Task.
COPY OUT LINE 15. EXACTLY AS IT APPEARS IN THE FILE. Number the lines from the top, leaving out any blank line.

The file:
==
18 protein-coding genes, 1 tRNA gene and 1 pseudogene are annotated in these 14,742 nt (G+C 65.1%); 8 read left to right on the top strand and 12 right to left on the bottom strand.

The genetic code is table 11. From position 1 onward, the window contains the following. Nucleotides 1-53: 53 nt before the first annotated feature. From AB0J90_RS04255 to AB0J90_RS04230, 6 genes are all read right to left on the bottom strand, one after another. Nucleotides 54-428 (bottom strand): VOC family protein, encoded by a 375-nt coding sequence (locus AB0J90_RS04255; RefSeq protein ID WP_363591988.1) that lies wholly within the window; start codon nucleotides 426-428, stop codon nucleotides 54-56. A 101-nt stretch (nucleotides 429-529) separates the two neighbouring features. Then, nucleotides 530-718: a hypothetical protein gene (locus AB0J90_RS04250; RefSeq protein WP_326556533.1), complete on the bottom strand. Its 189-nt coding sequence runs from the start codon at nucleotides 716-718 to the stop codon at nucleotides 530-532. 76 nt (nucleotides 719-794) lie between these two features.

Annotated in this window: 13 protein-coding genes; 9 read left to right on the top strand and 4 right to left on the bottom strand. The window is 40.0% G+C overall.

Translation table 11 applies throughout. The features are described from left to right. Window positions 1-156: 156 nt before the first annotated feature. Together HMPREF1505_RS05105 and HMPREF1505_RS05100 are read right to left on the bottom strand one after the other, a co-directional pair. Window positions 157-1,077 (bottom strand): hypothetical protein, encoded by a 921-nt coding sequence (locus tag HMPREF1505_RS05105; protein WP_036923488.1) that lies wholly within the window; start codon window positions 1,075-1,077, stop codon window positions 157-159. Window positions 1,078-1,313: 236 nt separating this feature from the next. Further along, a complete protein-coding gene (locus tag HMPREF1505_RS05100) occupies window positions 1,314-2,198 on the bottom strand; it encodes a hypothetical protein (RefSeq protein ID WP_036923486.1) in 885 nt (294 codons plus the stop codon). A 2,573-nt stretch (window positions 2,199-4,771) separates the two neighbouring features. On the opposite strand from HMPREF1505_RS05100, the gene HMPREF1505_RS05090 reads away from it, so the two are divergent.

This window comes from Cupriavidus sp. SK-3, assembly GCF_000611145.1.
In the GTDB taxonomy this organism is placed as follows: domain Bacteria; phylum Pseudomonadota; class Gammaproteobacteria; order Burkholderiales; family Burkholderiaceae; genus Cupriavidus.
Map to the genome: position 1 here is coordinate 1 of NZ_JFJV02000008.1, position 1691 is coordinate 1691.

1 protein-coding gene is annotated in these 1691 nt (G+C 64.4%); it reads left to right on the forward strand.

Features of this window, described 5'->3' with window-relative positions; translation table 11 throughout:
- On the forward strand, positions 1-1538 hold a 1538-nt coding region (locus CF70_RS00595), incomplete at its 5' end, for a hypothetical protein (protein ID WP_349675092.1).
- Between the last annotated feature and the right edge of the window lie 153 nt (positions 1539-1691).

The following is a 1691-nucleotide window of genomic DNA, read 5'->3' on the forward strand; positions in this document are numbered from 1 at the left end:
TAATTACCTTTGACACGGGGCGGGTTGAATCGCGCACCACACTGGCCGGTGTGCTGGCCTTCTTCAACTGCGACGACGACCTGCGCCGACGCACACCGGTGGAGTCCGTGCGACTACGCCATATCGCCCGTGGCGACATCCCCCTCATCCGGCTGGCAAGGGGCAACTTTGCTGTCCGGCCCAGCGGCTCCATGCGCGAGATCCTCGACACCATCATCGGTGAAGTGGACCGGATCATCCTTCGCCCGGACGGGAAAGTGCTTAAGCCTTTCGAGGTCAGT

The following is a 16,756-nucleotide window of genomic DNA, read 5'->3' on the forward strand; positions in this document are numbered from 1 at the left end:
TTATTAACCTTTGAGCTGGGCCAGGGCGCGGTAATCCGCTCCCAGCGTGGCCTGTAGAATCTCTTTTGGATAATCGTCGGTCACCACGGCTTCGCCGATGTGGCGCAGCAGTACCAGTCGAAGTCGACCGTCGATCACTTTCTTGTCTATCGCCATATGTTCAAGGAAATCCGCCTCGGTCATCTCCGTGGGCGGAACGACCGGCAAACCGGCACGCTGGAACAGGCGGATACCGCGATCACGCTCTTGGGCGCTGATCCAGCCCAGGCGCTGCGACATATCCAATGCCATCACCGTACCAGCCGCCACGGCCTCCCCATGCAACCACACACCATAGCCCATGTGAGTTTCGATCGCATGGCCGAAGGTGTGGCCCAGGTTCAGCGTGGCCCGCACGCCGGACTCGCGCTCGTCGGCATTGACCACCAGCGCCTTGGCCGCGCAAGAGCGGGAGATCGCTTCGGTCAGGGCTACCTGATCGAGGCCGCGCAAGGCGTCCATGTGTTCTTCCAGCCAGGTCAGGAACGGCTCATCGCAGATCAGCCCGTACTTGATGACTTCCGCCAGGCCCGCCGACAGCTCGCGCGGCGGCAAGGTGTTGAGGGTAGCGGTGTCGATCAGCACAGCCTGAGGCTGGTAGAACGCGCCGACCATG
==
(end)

TTATTAACCTTTGAGCTGGGCCAGGGCGCGGTAATCCGCTCCCAGCGTGGCCTGTAGAATCTCTTTTGGATAATCGTCGGTCACCACGGCTTCGCCGATGTGGCGCAGCAGTACCAGTCGAAGTCGACCGTCGATCACTTTCTTGTCTATCGCCATATGTTCAAGGAAATCCGCCTCGGTCATCTCCGTGGGCGGAACGACCGGCAAACCGGCACGCTGGAACAGGCGGATACCGCGATCACGCTCTTGGGCGCTGATCCAGCCCAGGCGCTGCGACATATCCAATGCCATCACCGTACCAGCCGCCACGGCCTCCCCATGCAACCACACACCATAGCCCATGTGAGTTTCGATCGCATGGCCGAAGGTGTGGCCCAGGTTCAGCGTGGCCCGCACGCCGGACTCGCGCTCGTCGGCATTGACCACCAGCGCCTTGGCCGCGCAAGAGCGGGAGATCGCTTCGGTCAGGGCTACCTGATCGAGGCCGCGCAAGGCGTCCATGTGTTCTTCCAGCCAGGTCAGGAACGGCTCATCGCAGATCAGCCCGTACTTGATGACTTCCGCCAGGCCCGCCGACAGCTCGCGCGGCGGCAAGGTGTTGAGGGTAGCGGTGTCGATCAGCACAGCCTGAGGCTGGTAGAACGCGCCGACCATG